Crack that whip
Give the past a slip
Step on a crack
Break your mama's back

When a problem comes along
You must whip it
Before the cream sits out too long
You must whip it
When something's going wrong
You must whip it

Now whip it
Into shape
Shape it up
Get straight
Go forward
Move ahead
Try to detect it
It's not too late
To whip it
Whip it good

When a good time turns around
You must whip it
You will never live it down
Unless you whip it
No one gets away
Until they whip it

I say whip it
Whip it good
I say whip it
Whip it good

Crack that whip
Give the past a slip
Step on a crack
Break your mama's back

When a problem comes along
You must whip it
Before the cream sits out too long
You must whip it
When something's going wrong
You must whip it

Now whip it
Into shape
Shape it up
Get straight
Go forward
Move ahead
Try to detect it
It's not too late
To whip it
Into shape
Shape it up
Get straight
Go forward
Move ahead
Try to detect it

It's not too late
To whip it
Whip it good


Lyrics submitted by magicnudiesuit

Whip It Lyrics as written by Mark Mothersbaugh Gerald Casale

Lyrics © BMG Rights Management

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Whip It song meanings
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46 Comments

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  • +10
    General CommentI forget who it was, but a friend of mine in a rehab I went to told me that Devo (standing for De Evolution) was a band that took an 80's progressive approach to the growing commercialization, loss of ideals, and corporatization of the 80's as opposed to the 70's in America. When they say whip it, they mean for us to get our act together. In the music video, they're wearing flower pots on their head, but they are facing down, indicating that we are growing in reverse, de evolving and deteriorating instead of growing. But don't worry, it's not too late. If we try to detect it, we will, and we can get straight and move forward again.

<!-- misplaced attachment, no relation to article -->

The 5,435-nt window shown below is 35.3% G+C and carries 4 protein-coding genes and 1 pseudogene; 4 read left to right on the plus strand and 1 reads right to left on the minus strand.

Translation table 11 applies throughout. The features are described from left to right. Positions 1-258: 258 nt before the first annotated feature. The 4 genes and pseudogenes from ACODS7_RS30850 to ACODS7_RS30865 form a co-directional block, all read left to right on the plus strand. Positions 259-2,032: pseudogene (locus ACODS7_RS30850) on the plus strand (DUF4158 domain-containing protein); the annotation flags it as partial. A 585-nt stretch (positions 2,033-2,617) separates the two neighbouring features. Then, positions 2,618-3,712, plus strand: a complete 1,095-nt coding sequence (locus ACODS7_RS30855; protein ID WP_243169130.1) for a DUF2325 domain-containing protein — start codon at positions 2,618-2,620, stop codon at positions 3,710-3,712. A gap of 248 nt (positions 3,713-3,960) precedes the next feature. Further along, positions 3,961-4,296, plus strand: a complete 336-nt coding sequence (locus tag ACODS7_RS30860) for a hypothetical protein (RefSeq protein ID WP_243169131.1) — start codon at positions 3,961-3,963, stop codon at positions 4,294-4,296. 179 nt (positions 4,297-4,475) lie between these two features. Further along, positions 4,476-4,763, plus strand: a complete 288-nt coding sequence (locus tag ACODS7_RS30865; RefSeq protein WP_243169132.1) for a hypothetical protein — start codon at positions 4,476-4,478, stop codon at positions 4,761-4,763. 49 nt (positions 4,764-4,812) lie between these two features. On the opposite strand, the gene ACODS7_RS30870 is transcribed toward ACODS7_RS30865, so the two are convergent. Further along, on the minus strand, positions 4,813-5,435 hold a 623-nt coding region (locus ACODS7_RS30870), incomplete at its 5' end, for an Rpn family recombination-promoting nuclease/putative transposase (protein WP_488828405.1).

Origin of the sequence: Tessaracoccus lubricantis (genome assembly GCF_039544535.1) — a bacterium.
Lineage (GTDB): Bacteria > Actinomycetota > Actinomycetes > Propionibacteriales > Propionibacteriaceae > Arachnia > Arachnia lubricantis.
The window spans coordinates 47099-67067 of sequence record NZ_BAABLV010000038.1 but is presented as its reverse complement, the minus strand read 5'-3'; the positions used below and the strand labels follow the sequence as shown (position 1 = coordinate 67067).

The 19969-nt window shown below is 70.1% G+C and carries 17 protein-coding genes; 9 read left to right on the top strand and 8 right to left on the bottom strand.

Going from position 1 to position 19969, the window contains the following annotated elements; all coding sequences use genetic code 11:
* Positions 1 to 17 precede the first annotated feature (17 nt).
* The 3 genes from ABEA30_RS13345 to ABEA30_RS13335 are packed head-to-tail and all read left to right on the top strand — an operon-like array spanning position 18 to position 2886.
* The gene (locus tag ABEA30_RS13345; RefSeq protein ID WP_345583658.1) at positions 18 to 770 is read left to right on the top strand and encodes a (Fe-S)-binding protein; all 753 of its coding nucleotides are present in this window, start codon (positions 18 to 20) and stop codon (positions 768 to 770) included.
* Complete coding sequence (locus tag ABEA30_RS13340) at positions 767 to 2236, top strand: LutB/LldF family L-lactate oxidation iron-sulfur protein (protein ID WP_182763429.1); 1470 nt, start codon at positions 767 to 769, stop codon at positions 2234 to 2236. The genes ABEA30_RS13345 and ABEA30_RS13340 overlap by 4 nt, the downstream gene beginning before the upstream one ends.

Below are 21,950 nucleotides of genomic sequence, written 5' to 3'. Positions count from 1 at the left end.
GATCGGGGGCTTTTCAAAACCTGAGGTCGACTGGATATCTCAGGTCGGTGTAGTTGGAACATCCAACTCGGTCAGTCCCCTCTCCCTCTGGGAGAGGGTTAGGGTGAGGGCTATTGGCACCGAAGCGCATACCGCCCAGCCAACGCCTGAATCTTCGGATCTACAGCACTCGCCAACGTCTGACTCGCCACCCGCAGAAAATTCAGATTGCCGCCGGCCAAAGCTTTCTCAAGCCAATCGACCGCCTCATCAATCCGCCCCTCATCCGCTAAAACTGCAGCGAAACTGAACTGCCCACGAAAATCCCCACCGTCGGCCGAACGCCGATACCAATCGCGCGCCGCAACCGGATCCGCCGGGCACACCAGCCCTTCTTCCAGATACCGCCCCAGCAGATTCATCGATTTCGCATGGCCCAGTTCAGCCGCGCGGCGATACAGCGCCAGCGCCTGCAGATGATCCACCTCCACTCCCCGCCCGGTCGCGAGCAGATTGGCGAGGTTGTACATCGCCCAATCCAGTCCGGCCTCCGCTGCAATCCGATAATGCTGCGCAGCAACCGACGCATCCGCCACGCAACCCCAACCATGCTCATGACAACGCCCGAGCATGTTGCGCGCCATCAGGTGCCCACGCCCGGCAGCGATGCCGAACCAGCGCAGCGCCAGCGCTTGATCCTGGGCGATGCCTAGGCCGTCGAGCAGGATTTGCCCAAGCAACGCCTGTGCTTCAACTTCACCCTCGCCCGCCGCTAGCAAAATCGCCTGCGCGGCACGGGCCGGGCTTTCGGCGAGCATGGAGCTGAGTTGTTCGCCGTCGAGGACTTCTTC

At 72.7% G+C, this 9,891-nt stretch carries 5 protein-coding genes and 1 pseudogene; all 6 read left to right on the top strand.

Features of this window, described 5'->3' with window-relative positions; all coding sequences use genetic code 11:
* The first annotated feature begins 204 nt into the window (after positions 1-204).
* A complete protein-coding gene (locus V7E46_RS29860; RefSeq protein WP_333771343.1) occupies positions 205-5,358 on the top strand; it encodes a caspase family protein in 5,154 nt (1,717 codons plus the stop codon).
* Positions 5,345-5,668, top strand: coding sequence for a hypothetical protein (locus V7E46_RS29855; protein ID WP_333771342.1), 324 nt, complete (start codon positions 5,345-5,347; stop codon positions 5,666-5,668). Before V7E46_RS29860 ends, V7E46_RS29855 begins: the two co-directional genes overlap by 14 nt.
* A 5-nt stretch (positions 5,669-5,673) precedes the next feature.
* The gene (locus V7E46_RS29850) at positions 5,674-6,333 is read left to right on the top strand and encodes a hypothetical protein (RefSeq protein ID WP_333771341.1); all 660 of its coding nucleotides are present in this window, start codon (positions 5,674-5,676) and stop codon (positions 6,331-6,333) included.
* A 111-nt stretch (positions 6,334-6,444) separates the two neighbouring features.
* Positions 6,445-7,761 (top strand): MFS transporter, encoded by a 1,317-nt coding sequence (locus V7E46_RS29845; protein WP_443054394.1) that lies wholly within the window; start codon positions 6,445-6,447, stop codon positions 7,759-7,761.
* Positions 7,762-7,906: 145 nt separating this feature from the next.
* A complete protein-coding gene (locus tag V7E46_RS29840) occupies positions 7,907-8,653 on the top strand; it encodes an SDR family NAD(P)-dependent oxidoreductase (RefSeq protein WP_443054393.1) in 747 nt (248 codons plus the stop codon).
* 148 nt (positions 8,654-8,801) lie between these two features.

saxypepperon May 22, 2006   Link
  • +3
    General CommentThe lyrics evoke a working class desire to pull oneself up by the boot straps and to overcome adversity. The song has violent undertones, and Devo has often described it as a mockery of Ronald Reagan and his policies.
    kmk_natashaon September 24, 2006   Link
  • +2
    General CommentI think PursuitofLife's post comes closest to my opinion on what this song is about. Devo - which is short for DE-EVolution - believed that humanity had stopped evolving and had starter de-volving. This was reflected in a lot of their songs at the time - "Freedom of choice; is what you got. Freedom FROM choice; is what you want." They made a lot of comments about society and the herd mentality.
    If you read the song lyrics and didn't see the video then I think it would be a bit of a big leap to conclude that this song was about masturbation and/or S&M. And the reasons for the video theme are documented elsewhere.
    With Whip-It I think Devo are having a playful, ironic stab at the whole American self improvement mindset in which people read books and go to seminars etc. in an attempt to be different, to stand out, to be successful. But in the end this just produces a herd of sheep all following an Anthony Robbins type Guru who's the only one of them who is actually original and successful! All the 'followers' – following the Guru’s mantras like “shape it up, get it straight, move forward” are just sheep. See what I mean? And that's why PursuitofLife is right I think; if you don't think about Devo’s songs you miss the point and don't see the underlying ironic humour.